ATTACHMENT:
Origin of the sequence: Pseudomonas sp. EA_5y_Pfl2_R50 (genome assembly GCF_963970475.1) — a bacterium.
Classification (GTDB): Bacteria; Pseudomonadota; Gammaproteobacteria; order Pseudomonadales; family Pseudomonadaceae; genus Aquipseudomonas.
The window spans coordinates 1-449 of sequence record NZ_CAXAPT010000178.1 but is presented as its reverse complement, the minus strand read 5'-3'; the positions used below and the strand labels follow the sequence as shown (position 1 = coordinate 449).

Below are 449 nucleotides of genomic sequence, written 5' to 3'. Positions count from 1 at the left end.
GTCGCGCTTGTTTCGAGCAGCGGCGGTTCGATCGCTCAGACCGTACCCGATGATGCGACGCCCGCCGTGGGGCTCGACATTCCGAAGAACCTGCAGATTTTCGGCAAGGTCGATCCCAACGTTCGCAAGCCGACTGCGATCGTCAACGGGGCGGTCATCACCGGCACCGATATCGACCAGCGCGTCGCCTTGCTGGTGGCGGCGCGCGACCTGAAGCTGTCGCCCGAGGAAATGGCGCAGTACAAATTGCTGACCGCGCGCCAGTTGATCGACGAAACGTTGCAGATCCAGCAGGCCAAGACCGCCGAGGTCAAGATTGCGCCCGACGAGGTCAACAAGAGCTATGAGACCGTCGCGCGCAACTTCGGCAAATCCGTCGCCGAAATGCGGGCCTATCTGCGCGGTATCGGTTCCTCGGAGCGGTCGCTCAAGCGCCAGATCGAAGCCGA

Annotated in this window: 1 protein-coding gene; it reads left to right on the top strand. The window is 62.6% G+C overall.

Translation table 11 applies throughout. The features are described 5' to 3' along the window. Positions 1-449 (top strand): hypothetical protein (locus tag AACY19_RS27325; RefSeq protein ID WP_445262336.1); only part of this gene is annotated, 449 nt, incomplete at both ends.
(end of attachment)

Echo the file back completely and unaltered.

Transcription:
Origin of the sequence: Pseudomonas sp. EA_5y_Pfl2_R50 (genome assembly GCF_963970475.1) — a bacterium.
Classification (GTDB): Bacteria; Pseudomonadota; Gammaproteobacteria; order Pseudomonadales; family Pseudomonadaceae; genus Aquipseudomonas.
The window spans coordinates 1-449 of sequence record NZ_CAXAPT010000178.1 but is presented as its reverse complement, the minus strand read 5'-3'; the positions used below and the strand labels follow the sequence as shown (position 1 = coordinate 449).

Below are 449 nucleotides of genomic sequence, written 5' to 3'. Positions count from 1 at the left end.
GTCGCGCTTGTTTCGAGCAGCGGCGGTTCGATCGCTCAGACCGTACCCGATGATGCGACGCCCGCCGTGGGGCTCGACATTCCGAAGAACCTGCAGATTTTCGGCAAGGTCGATCCCAACGTTCGCAAGCCGACTGCGATCGTCAACGGGGCGGTCATCACCGGCACCGATATCGACCAGCGCGTCGCCTTGCTGGTGGCGGCGCGCGACCTGAAGCTGTCGCCCGAGGAAATGGCGCAGTACAAATTGCTGACCGCGCGCCAGTTGATCGACGAAACGTTGCAGATCCAGCAGGCCAAGACCGCCGAGGTCAAGATTGCGCCCGACGAGGTCAACAAGAGCTATGAGACCGTCGCGCGCAACTTCGGCAAATCCGTCGCCGAAATGCGGGCCTATCTGCGCGGTATCGGTTCCTCGGAGCGGTCGCTCAAGCGCCAGATCGAAGCCGA

Annotated in this window: 1 protein-coding gene; it reads left to right on the top strand. The window is 62.6% G+C overall.

Translation table 11 applies throughout. The features are described 5' to 3' along the window. Positions 1-449 (top strand): hypothetical protein (locus tag AACY19_RS27325; RefSeq protein ID WP_445262336.1); only part of this gene is annotated, 449 nt, incomplete at both ends.